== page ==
A day after warning the United States would hit the North with “fire and fury” if Pyongyang repeated threats that it would strike American targets, Trump took to Twitter and appeared to signal he is prepared to use nuclear weapons against North Korea if conflict breaks out.

The Road Ahead for Donna Edwards
Future may involve academia or local political office

After leaving Congress, Maryland Democrat Donna Edwards hit the road in a 25-foot RV named Lucille. (Tom Williams/CQ Roll Call)

Nine months after losing a hard-fought race for a Senate seat in Maryland’s Democratic primary — and just days after ending nearly a decade of service in the House — Donna Edwards hit the road.

Not just to get away, she said on Facebook, but “to meet people who don’t think about politics all the time but whose lives are affected by politics every day.”

Republican Matt Rosendale Challenging Montana’s Jon Tester
State auditor could still face a crowded GOP primary

Montana State Auditor Matt Rosendale announced on Monday he’s challenging Democratic Sen. Jon Tester. (Douglas Graham/CQ Roll Call File Photo)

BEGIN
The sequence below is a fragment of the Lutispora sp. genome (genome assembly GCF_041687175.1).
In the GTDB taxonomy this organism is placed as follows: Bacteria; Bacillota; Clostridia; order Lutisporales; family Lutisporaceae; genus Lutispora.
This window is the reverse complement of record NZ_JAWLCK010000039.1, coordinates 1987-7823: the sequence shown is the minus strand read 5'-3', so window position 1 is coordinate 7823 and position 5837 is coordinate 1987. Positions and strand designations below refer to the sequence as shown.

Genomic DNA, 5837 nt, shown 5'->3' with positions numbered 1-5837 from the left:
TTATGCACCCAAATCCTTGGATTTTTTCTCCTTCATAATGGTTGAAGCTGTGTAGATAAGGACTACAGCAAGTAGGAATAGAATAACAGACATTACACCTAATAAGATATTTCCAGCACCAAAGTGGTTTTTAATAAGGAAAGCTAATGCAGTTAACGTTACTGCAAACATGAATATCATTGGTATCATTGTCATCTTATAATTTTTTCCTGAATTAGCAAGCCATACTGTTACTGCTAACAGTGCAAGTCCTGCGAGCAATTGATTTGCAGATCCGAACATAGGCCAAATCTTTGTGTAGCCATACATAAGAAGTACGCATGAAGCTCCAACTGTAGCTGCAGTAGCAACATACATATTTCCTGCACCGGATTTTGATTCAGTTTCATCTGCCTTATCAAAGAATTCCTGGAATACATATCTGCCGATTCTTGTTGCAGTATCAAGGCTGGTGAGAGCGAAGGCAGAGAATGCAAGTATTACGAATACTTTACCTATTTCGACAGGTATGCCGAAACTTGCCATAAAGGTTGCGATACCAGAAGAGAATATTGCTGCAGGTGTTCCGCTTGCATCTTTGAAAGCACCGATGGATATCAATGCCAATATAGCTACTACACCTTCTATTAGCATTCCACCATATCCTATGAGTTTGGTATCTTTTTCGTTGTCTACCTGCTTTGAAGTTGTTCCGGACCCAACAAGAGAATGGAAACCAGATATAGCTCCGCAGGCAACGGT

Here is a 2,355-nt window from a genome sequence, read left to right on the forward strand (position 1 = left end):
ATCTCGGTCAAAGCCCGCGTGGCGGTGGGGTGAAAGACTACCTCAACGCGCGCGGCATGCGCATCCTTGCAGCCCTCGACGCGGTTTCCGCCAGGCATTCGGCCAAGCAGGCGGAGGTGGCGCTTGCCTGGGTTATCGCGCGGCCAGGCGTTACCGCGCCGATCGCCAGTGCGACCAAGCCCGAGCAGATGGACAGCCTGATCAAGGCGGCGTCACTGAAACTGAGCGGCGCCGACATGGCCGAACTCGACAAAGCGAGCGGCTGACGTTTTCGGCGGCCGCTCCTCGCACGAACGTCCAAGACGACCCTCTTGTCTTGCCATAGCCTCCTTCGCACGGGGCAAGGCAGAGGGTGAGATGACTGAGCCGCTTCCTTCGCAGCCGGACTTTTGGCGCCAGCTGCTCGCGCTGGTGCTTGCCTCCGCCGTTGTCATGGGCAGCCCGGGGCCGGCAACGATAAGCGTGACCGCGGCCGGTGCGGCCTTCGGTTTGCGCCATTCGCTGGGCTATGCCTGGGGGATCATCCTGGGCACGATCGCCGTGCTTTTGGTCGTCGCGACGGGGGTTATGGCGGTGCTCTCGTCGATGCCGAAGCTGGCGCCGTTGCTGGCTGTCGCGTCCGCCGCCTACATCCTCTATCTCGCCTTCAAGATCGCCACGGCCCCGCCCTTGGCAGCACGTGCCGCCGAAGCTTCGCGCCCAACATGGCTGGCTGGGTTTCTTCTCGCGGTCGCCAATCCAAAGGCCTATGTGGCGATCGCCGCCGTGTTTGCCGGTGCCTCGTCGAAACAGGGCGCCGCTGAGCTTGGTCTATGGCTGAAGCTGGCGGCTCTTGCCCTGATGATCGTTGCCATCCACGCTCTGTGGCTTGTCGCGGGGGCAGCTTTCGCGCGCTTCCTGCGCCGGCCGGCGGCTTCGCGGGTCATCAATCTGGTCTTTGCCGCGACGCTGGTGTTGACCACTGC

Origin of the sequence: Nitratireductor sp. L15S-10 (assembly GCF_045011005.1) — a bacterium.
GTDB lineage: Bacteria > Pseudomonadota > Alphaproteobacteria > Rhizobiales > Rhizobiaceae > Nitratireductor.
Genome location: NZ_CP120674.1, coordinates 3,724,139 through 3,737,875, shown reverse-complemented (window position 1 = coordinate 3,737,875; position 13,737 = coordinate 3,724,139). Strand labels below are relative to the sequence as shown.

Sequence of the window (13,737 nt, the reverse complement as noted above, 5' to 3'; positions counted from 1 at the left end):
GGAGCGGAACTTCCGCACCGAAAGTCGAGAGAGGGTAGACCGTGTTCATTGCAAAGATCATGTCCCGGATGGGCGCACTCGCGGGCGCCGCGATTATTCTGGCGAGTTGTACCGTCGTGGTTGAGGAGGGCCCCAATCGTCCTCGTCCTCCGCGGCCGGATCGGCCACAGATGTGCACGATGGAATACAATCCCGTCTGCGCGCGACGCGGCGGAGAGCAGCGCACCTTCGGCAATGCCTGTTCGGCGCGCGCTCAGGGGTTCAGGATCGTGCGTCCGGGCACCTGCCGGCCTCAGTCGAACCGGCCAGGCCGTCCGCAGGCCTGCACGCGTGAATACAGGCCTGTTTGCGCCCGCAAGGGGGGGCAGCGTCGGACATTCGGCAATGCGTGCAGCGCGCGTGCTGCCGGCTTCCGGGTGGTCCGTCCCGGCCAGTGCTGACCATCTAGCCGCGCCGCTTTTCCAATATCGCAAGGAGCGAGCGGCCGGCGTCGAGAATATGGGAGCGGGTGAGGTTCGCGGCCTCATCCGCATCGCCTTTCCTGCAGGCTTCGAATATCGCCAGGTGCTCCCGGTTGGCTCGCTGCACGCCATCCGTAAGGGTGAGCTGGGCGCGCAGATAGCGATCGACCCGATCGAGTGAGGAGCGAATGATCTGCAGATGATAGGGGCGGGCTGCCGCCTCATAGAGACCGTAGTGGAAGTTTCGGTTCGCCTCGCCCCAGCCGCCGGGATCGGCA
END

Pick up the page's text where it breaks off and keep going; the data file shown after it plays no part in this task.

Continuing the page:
Montana State Auditor Matt Rosendale is challenging Democratic Sen. Jon Tester, he announced Monday. 

His announcement video begins with an image of the Capitol Dome's shadow over Montana scenery, with the narrator decrying an "intrusive federal government run by insiders, liberals and big spenders."

GOP Congress Blames White House Chaos for Failures
House and Senate Republicans say administration distracts from advancing agenda

The calamity inside President Donald Trump’s White House has Congress complaining that its getting in the way of the legislative branch’s work. (Tom Williams/CQ Roll Call)

By REMA RAHMAN and JOHN T. BENNETT

Some House and Senate Republicans are blaming an erratic Trump White House for getting in the way of advancing their shared legislative agenda, saying the constant noise from the West Wing makes it nearly impossible to get things done.

Word on the Hill: Week Wrap Up
Tennis tournament results, Baby Desk report, bossy staffers

A Capitol employee pushes a cot towards Senate Majority Leader Mitch McConnell’s suite of offices in the Capitol on Thursday. (Bill Clark/CQ Roll Call)